The Democratic purge and the Obama conundrum
Wednesday, May 19, 2010; 8:11 AM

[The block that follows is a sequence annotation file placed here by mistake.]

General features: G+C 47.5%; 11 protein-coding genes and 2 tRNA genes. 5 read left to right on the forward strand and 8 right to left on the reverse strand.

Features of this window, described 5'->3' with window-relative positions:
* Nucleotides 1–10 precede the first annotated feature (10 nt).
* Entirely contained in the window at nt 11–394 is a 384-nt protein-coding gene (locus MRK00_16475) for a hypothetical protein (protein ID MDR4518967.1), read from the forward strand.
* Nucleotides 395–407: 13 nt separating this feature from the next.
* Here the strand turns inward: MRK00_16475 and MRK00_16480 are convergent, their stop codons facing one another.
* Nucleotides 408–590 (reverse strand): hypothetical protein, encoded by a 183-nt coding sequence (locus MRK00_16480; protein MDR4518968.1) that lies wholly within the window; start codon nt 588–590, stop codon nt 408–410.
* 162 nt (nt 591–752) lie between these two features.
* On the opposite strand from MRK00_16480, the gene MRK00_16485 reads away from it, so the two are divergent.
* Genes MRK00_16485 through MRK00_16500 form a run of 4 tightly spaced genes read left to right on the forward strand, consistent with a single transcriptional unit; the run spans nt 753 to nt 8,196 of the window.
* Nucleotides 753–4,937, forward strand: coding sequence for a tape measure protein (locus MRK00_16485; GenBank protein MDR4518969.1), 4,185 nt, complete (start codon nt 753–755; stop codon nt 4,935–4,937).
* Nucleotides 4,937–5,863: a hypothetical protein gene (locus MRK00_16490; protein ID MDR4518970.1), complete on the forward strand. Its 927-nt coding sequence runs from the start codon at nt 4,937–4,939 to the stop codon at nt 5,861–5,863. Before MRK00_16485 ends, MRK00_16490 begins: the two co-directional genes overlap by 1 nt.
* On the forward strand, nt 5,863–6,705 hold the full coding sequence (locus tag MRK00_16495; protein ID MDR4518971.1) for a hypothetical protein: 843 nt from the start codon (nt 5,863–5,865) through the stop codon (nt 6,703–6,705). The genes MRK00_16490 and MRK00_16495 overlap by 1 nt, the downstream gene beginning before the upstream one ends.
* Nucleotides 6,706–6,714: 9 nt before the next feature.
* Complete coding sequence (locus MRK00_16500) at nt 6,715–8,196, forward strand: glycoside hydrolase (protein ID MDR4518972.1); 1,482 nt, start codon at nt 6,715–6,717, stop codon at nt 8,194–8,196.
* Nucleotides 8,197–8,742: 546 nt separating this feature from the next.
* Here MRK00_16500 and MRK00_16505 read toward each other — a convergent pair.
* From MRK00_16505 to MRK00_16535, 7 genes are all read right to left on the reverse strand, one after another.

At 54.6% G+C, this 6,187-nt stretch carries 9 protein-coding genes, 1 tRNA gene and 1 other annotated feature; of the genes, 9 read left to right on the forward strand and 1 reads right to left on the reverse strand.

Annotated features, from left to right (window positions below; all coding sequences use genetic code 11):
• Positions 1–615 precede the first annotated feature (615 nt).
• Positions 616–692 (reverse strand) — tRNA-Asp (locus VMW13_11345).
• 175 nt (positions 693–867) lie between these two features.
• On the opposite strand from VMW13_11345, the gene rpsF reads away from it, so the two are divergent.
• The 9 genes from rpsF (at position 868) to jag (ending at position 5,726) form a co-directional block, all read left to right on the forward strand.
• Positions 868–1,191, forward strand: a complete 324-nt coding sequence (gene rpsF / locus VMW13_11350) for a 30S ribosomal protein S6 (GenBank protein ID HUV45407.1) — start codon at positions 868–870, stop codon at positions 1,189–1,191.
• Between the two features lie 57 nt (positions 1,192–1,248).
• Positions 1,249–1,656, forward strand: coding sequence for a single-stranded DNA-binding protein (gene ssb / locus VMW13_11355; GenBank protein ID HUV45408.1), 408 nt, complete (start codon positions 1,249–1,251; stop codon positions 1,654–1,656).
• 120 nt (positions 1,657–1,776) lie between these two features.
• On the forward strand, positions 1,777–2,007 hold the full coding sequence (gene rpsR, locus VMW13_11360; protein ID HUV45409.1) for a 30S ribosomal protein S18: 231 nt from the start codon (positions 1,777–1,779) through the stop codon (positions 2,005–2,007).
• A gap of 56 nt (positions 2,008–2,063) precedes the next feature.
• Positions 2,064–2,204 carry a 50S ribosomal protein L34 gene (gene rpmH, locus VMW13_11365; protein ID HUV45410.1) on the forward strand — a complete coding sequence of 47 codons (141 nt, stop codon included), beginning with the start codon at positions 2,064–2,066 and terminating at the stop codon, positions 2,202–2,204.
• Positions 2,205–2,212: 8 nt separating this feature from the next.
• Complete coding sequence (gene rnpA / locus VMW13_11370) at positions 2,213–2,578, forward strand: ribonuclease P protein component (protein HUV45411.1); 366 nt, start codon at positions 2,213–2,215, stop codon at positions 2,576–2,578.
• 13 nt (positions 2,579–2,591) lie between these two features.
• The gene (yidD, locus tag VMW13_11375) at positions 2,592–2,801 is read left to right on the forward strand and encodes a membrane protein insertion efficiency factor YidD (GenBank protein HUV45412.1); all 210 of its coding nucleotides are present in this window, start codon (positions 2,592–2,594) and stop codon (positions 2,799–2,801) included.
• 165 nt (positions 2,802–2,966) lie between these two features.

Last night two centrist Democratic incumbents failed to stave off challenges from the left in Democratic Senate primaries. Pennsylvania Sen. Arlen Specter was defeated by left-wing challenger Rep. Joe Sestak. And Arkansas Sen. Blanche Lincoln was forced into a runoff by her left-wing challenger Gov. Bill Halter. But don???t hold your breath waiting for commentators to decry these shameful efforts at the ideological purification of the Democratic party. When Sen. Bob Bennett is challenged from the right, it is an ideological purge. But when centrists like Specter and Lincoln are challenged from the left, it???s democracy in action. Lincoln barely survived, but she now faces a strategic question: Does she ask President Obama to campaign for her in the runoff, or does she keep her distance from the Democratic president? She???d be wise to choose the latter. Obama???s endorsement seems to be the political kiss of death these days. First it was Creigh Deeds in Virginia, then Jon Corzine in New Jersey, then Martha Coakley in Massachusetts, and now Specter in Pennsylvania. The White House will try to distance itself from Specter (indeed, it began doing so days ago when Obama and Vice President Joe Biden reneged on theirs promises to campaign for him). But there is no getting around that this was a repudiation of the president. He ushered Specter into the Democratic party and embraced him ??? and voters rejected his chosen candidate at the polls. The lesson for Democrats was clear last night: Obama offers to endorse you, run the other way.